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996 debate reignited after videos glorifying overwork surface

Published Jun 13th, 2024 8:00AM EDT
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By Amanda Kavanagh

A top public relations executive for Baidu, China’s dominant search engine, has reportedly departed the company following a series of videos that appeared to glorify the punishing ‘996’ work schedule.

Qu Jing, who headed up communications at the tech giant, implied that she had no concern for the wellbeing of employees in videos posted to Douyin, a video platform similar to TikTok.  

“I’m not their mom,” she said, adding that she only cared about results and that her relationship with subordinates was a purely “employer-employee” transaction.

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That doesn’t sound too outrageous, however, Jing allegedly also threatened to ruin the careers of staff members who wrote hundreds of letters to the office complaining about her, by making sure they were unable to obtain employment elsewhere. 

Additionally, she criticized a worker who declined to go on a 50-day work trip during the COVID-19 pandemic, a time when China tightly curtailed travel and demanded that visitors stay in quarantine for weeks.

“Why should I take into consideration my employee’s family? I’m not her mother-in-law,” Jing is reported as saying, adding that employees would not be eligible for pay increases or job promotions, if they declined to participate on such business trips.

These videos have since been deleted, and the executive reportedly apologized “sincerely to all netizens” on her private WeChat, clarifying that she hadn’t gotten Baidu’s approval before sharing the videos.

996 culture

This uncompromising stance reignited the debate around the 996 work culture that has been hotly debated in China’s tech scene in recent years. A 996 schedule refers to the practice of employees working from 9am to 9pm, six days a week. 

The controversial schedule first drew widespread scrutiny in 2019 after gaining prevalence at some of China’s biggest tech firms.

That year, Alibaba co-founder Jack Ma faced criticism for endorsing the 12-hour day, 6-day work week. Ma argued that those who truly enjoyed their work would not mind the 996 grind.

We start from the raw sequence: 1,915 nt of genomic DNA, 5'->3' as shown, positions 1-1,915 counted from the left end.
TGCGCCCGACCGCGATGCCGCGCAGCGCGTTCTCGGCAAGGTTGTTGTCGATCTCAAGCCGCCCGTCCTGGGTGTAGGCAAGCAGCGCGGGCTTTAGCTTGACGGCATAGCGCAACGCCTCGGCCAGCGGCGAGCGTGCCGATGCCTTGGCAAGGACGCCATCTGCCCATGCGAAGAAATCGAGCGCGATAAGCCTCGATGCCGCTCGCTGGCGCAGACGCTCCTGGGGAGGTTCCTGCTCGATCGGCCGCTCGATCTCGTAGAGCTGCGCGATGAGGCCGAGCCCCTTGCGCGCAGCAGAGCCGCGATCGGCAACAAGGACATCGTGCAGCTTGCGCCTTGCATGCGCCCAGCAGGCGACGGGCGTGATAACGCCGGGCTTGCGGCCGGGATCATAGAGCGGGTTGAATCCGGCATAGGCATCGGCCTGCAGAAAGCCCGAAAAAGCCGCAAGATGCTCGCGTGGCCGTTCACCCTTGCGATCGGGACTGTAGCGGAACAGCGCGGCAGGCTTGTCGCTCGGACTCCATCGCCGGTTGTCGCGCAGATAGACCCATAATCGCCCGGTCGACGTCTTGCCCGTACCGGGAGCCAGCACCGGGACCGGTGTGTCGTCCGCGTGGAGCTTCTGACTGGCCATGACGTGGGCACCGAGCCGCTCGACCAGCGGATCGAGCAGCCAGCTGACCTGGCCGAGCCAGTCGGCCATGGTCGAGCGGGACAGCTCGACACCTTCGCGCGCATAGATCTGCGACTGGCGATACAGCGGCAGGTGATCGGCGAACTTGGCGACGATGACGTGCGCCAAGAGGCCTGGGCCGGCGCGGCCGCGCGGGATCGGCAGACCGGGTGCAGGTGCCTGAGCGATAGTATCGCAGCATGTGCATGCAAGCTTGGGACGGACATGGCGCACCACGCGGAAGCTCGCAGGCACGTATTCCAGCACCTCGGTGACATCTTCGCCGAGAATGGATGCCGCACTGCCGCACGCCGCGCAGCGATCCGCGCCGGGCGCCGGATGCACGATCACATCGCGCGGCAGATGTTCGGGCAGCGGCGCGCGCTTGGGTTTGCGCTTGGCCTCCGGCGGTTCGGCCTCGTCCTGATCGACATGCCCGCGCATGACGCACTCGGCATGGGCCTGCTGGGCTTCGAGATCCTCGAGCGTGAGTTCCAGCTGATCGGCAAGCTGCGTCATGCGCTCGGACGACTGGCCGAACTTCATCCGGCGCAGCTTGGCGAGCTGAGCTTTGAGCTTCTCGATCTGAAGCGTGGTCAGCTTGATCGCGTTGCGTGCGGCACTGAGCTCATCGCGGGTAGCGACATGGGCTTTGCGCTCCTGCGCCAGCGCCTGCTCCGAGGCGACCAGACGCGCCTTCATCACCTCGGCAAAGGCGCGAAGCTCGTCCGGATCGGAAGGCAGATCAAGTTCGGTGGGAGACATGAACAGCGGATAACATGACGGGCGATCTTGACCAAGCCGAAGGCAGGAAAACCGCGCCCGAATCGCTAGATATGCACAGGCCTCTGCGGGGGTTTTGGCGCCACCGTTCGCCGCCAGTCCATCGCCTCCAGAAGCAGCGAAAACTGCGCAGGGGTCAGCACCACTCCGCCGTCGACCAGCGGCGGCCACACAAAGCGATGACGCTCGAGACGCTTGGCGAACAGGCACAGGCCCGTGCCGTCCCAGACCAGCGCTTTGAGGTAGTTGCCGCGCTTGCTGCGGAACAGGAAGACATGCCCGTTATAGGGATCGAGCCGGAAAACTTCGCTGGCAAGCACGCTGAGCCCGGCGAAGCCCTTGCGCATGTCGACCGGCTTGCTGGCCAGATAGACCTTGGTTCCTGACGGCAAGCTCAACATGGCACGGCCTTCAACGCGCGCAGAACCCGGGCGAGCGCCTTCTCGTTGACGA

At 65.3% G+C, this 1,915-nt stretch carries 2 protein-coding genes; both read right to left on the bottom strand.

His comments sparked an immediate backlash from critics who described the schedule as corporate exploitation and detrimental to work-life balance.

Then in December 2020, a 23-year-old employee for e-commerce platform Pinduoduo collapsed and passed away while making their way home after midnight. Following the incident, Chinese officials declared they were looking into Pinduoduo’s working conditions.

Less than two weeks later, an engineer with the last name Tan, who had been employed by the company for roughly six months, took a leave of absence from work and went back to his hometown, where he died by suicide. The following day, another employee said he had been fired after criticizing Pinduoduo’s work culture, according to news reports

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China’s highest court has since weighed in, describing overwork practices like 996 as a violation of the country’s labor laws. 

In an August 2021 statement issued with the Ministry of Human Resources and Social Security, the Supreme People’s Court wrote, “Recently, extreme overtime work in some industries has received widespread attention.” It went on to say that workers deserve rights for “rest and vacation,” adding that “adhering to the national working hour system is the legal obligation of employers.” 

Spotting toxic workplaces

Since these reports emerged, and sadly continue to emerge, China’s tech giants and their international counterparts have struggled to shake their reputations for fostering toxic corporate cultures. 

When job hunting, always look for references to work-life balance, and company benefits regarding flexibility, asynchronous hours, vacation days and PTO. Also make contact with someone who works there, either through your alumni network or social media, to get the real 411.

Lastly, bookmark AI tools to help you, like Tula. This scans job specs for you, and reports back on the probability of a high work-life balance in that role, and at that organization. By doing some research, you can make an informed decision to help you avoid a toxic workplace.

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